Mr Mapai reflects on early days


THE day last Saturday was cold and the sky over Kundis Village was filled with clouds.
The sun was not strong enough to brighten up the village in Enga’s Ambum Valley in the Kompiam-Ambum district. Here Jacob Luke, a local from Monokam village who owns Mapai Transport Ltd – a transport and logistics company – slaughtered 50 pigs and gathered thousands of kina worth of food stuff to mark the 50th anniversary of his elementary prep class in 1969 at the Kundis Lutheran Community School (now primary school). He was joined by the people of Piau, Kubin, Poteyalin and his Tirr tribes and other guests from across the province to mark the day.
Born to parents Luke Luai and Aipit Luke in 1960 as Yakapus Solekuli Luke at Monokam Village, Jacob, of the Tirr tribe, grew up as any other ordinary Engan village boy in the headwaters of Ambum River learning to master the skills of hunting and roles and responsibilities of men in the tribe and society.
It was in the colonial days and the chances of a native attending school and graduating from college or university and finding a job was rare during his time as there were not many schools as the case is today. Leaving his parents and his Monokam home at the age of nine, Jacob moved to Kundis and enrolled for prep class at the only church-run school in the whole Ambum Valley.
From 1969 to 1976, Jacob completed standard one education at Kundis Lutheran Community School and was selected to do standard two at St Paul’s Pausa Lutheran High School in 1977. He completed grade seven and continued to grade eight in 1978 when he and others were terminated.
Luke never achieved his dream of completing his education to become a pastor like his father when he and other students were terminated in 1978 for protesting over teachers not teaching well.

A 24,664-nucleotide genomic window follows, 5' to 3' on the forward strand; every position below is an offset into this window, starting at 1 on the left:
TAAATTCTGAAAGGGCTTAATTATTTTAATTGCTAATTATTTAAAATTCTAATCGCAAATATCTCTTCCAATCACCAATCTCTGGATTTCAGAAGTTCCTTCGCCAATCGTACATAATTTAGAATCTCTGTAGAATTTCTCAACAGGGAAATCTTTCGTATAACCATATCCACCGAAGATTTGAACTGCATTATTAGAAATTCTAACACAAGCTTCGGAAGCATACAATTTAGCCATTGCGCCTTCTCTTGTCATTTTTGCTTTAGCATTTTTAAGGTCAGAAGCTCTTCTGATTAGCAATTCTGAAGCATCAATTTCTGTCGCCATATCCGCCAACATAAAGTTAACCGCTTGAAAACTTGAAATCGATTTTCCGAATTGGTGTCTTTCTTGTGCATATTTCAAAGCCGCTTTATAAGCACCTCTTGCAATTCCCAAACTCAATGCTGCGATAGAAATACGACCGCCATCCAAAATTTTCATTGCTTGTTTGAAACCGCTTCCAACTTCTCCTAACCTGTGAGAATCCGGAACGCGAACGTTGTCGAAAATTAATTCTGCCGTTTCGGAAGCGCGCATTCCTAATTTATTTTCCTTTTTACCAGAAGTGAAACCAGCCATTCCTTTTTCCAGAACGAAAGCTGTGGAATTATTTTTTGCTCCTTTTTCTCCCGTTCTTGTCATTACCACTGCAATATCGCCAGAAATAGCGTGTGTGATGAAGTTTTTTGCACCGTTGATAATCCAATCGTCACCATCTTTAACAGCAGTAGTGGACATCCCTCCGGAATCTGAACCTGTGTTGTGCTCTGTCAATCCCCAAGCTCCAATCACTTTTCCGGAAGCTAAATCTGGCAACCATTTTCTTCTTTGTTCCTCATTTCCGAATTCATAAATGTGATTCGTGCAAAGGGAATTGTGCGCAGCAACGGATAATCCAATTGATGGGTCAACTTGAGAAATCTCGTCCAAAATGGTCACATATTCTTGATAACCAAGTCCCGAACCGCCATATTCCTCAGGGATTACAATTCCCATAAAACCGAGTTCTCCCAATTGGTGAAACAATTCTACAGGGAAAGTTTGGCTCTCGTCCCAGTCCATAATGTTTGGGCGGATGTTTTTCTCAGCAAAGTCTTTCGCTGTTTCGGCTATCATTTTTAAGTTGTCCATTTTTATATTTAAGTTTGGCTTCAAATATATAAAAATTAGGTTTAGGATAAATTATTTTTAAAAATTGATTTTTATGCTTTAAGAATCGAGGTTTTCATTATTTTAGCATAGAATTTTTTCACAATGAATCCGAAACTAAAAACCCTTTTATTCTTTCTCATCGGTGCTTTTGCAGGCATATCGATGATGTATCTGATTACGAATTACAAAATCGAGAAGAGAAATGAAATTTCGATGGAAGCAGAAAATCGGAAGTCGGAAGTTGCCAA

“I was the ring leader of the protest over teachers for not teaching well,” he said, adding that he never regretted what he had done and being terminated for it.
“I called them (teachers) incompetent (so) I was terminated.
“I was patient. I never regret because it made me work harder
“Thank God that he let me to face the difficulty to lead me to success.”
His anniversary message to the students of Kundis and Enga was for them to obey their parents and abstain from being bad young people and to be good and successful in whatever they aspired to achieve in life.
“Obey your parents. Avoid being in groups and being bad,” Luke advised the students who attended his anniversary.
“When you face problems, never give up. There is always a way out.”
Being educated to grade eight level and now realising how blessed he is, Luke chose Psalm 142.6 – which says I will praise the Lord all my life; I will sing praise to my Lord as long as I live” – as his anniversary slogan on a banner, alluding his success in life and business to the grace of God. He never looked back after he was terminated from school and moved on with life to become one of the most successful businessman in Enga and Papua New Guinea owning one of the largest transport and logistics companies in the country.